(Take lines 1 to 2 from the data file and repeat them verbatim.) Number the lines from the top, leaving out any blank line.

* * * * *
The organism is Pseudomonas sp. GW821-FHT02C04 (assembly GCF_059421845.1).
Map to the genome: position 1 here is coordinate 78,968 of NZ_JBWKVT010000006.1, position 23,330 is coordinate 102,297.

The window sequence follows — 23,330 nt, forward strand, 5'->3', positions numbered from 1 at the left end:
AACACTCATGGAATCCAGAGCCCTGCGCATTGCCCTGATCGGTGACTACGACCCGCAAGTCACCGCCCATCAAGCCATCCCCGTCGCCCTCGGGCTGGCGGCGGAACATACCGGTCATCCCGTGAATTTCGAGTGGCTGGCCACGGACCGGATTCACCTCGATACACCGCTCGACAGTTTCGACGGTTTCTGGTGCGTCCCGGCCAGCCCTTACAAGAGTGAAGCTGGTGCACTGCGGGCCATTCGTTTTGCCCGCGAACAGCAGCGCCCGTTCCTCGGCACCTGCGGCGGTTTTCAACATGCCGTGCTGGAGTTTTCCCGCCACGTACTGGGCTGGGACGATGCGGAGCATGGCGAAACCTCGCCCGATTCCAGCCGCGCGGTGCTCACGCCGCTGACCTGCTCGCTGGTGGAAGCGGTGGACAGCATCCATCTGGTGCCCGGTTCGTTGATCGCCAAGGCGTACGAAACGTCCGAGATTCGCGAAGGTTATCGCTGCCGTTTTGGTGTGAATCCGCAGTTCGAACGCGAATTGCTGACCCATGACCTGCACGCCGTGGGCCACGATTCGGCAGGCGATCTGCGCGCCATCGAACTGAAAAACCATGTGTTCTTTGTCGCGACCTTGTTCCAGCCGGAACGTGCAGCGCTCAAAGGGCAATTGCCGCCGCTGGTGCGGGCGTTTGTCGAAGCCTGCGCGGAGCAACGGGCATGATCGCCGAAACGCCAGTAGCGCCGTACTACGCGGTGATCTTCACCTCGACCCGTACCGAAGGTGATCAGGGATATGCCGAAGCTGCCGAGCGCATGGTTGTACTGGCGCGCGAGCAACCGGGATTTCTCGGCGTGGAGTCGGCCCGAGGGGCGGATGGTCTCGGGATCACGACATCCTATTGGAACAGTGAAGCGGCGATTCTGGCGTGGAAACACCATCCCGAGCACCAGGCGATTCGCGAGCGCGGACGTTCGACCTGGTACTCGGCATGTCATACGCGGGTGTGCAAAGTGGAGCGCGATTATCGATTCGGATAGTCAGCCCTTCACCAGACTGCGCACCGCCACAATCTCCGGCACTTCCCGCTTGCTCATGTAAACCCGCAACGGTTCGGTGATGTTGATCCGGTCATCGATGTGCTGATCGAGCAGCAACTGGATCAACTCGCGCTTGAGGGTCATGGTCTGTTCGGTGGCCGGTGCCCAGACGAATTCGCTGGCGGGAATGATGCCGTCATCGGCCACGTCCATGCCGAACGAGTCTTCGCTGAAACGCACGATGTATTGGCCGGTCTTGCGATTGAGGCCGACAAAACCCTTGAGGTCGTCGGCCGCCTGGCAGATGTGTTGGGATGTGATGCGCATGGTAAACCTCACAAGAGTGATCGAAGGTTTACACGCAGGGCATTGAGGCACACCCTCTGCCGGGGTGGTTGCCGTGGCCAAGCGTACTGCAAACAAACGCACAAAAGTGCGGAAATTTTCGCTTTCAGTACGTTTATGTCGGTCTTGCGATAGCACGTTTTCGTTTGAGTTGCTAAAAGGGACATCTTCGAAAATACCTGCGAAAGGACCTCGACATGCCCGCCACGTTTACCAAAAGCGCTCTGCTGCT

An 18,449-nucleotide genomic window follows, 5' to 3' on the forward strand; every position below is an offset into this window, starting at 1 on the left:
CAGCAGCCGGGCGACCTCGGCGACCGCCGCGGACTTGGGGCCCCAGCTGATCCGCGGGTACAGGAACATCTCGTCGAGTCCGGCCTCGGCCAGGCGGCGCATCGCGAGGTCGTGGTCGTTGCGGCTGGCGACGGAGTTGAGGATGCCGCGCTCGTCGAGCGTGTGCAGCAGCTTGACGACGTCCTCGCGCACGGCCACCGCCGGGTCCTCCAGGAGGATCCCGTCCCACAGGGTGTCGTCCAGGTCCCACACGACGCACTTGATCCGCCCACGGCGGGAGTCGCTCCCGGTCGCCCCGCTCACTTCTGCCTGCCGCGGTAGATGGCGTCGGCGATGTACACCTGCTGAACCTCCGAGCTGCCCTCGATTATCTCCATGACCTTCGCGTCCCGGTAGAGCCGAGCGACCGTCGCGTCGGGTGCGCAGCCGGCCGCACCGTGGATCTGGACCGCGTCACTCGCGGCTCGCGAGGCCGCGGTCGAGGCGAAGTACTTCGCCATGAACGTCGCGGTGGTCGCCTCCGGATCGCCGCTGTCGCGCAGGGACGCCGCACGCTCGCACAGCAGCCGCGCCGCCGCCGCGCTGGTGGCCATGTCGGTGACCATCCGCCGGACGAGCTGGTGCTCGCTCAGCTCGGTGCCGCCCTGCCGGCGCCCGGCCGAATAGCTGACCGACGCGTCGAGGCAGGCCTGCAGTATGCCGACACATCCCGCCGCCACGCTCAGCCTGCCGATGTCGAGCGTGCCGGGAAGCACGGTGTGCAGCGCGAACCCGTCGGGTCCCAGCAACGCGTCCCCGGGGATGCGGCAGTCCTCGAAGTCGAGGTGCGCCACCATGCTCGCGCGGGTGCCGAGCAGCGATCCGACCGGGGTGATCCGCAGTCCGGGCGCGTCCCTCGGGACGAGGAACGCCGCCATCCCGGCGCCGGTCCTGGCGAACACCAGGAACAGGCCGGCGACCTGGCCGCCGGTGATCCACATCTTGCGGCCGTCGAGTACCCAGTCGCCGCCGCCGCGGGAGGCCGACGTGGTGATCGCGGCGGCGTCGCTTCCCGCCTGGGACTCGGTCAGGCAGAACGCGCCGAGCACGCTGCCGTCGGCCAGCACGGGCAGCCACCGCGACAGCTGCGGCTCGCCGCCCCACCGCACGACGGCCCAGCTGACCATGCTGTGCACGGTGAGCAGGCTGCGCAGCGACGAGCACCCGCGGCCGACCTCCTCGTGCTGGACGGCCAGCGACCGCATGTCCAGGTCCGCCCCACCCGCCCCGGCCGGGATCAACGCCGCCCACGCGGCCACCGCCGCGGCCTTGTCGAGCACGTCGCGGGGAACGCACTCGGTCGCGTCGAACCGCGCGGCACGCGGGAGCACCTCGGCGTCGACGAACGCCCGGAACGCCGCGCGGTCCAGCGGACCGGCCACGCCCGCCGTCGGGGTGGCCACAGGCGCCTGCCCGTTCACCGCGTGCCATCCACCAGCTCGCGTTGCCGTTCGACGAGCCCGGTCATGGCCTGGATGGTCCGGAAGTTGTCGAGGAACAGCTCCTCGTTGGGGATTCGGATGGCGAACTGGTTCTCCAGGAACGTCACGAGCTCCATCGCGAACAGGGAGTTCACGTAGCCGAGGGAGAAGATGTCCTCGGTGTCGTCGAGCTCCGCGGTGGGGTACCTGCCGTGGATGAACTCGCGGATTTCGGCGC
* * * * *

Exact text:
The organism is Pseudomonas sp. GW821-FHT02C04 (assembly GCF_059421845.1).
Map to the genome: position 1 here is coordinate 78,968 of NZ_JBWKVT010000006.1, position 23,330 is coordinate 102,297.